RTC: Not in the near future.

GD: Only God knows that one, Robert, but the end will come there. It always has in the past, always. Look at history and be enlightened.

RTC: I’ll take your word for it.

GD: Why thank you for your confidence, Robert. I hope that when the quicksands close over Irving’s straining face, the last name he mentions as the sand fills his mouth is mine. The Germans call this ‘schadenfreude’ or the joy in the suffering of others but I say that, in German, schadenfreude ist  immer die beste Freude. The joy in the suffering of other is always the best.

RTC: Very Teutonic.

GD: No, very realistic. Unpleasant to contemplate but true. One must strive to attain absolute objectivity, Robert. To let yourself be mired in convention and platitudes is to know nothing. Now you can see why some elements of my co workers in the CIC hated me. I was interested in results and they were interested in cheap booze and third rate pussy.

RTC: And you never drank or womanized?

GD:I did drink sometimes and I have had more than my share of conniving girl friends but never to distraction, Robert, never. Sex, good food, a good bit of classic music, a trip to Euopean museums like the Uffizi are all pleasures but never distractions.

RTC: Yes, I can see why they hate you.

GD: How many times have I quoted Bismarck? Many. Oh yes, many enemies, much honor. I judge a man by the enemies he has. The more and the louder they are, the more I can respect him.  Never them, of course, never. Bleating, whining, snapping mass of vermin-infested sewer rats. By God, Robert, your fellow countryman was right. Dean Swift. Oh yes, Swift was dead on when he came to his literary assaults on the boobery and bipedal rodents. He’s gone, unfortunately, and they still survive, crawling around in the dung and shrieking their hatred of whatever they can not be.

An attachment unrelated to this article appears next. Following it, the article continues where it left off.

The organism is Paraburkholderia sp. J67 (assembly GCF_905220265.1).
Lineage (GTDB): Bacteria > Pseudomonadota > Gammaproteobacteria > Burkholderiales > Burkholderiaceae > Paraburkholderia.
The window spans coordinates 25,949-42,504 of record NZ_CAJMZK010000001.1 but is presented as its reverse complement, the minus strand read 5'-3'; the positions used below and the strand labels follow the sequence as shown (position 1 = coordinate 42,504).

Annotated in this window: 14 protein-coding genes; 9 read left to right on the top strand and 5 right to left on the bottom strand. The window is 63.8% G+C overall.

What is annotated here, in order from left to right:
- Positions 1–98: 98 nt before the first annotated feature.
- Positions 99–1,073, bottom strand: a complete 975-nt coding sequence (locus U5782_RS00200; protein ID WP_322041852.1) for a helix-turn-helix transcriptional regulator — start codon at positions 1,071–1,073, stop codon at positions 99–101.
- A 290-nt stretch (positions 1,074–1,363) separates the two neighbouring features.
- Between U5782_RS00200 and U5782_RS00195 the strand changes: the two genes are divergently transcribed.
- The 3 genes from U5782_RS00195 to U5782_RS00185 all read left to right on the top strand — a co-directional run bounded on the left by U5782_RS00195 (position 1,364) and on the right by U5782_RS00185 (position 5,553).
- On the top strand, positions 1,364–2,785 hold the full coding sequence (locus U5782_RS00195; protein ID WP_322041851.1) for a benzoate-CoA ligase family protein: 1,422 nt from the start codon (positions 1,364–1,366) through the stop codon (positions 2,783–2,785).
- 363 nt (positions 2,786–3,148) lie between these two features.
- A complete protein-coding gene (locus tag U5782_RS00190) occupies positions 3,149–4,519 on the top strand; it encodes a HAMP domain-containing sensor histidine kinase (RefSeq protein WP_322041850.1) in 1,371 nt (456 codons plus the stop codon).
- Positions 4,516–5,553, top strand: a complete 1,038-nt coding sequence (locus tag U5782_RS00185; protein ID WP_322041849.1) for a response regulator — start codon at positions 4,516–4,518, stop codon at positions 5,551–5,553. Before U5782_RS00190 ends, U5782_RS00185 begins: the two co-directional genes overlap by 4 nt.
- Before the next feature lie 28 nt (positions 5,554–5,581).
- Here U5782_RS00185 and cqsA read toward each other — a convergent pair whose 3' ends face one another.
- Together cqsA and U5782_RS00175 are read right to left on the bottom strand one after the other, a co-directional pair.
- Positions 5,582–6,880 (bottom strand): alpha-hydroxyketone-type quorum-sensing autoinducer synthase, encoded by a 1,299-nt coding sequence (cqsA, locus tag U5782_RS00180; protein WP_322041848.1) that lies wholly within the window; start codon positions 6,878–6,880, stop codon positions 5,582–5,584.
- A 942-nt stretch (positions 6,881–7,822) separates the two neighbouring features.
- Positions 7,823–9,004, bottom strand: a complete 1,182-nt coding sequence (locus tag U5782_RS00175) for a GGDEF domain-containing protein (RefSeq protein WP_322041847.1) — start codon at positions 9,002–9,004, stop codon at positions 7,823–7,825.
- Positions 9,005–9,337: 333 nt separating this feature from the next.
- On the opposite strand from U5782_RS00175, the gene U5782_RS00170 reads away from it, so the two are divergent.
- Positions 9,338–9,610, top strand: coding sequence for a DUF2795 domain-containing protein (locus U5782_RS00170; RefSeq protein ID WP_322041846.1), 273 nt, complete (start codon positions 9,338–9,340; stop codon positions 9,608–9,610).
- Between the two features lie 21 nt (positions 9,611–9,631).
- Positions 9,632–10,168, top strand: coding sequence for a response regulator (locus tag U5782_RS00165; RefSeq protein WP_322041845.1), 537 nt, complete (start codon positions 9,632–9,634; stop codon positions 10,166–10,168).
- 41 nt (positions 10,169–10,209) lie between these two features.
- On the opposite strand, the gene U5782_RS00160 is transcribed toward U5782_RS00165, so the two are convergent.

RTC: No, I once said you would be a good agent but I think, on reflection, you would produce wonderful analysis and a legion of enemies.

GD: Fuck them all Robert. In the end, we all are maggot bait but I love to watch them fall off one by one before I do.

 

(Concluded at 2:38 PM CST)

 

Turkey claims to have foiled ISIS raid on training camp, Iraq denies any battle

January 9, 2016

RT

Turkish forces foiled an attack on their training camp in Iraq, killing 18 jihadists, said President Erdogan in defense of an unauthorized military deployment. However, Iraq’s military said no battles between Turkish troops and ISIS recently took place.

Islamic State (IS, formerly ISIS/ISIL) militants attempted to infiltrate the Turkish training camp in Iraq this week, Recep Tayyip Erdogan has claimed, referring to an event that allegedly took place on January 7.

I have been told that some 18 Daesh [the Arabic name for IS] terrorists who tried to sneak into the Bashiqa camp were neutralized,” he said, adding that no Turkish troops were injured in the fight.

The Turkish President has taken the opportunity to praise the usefulness of the military installation located near the city of Mosul, saying that the ISIS attack “proves just how appropriate was the step taken regarding the camp.”

It is clear that with our armed soldiers there, our officers giving the training are prepared for anything at any time,” he told reporters in Istanbul.

However, a statement from Iraq has cast doubt on Erdogan’s announcement. According to Iraq’s joint operations command, there was no such attack on a Turkish base or any recent military engagement between the Turkish forces and ISIS whatsoever.

The joint operations command denies there was a terrorist attack on the position of Turkish forces in Bashiqa by the terrorist Daesh recently,” said a news flash on state television, Reuters reported. According to another similar statement: “The joint operations command denies what was relayed in some media outlets from the Turkish president about clashing between the Turkish forces inside Iraqi territory and the terrorist Daesh whether in Bashiqa or any other areas.”

Relations between Ankara and Baghdad have been tense following Turkey’s December 4 unauthorized deployment of about 150 soldiers backed by artillery and around 25 tanks to camp Bashiqa, a base near the northern Iraqi city of Mosul that is controlled by terrorists.

While Turkey claims its “training mission” falls under the mandate of the US-led coalition, Baghdad insists that the deployment was illegal and in breach of the country’s sovereignty. Facing harsh backlash from Iraq and global criticism, Turkey has vowed to partially withdraw its troops, but failed to deliver on promises.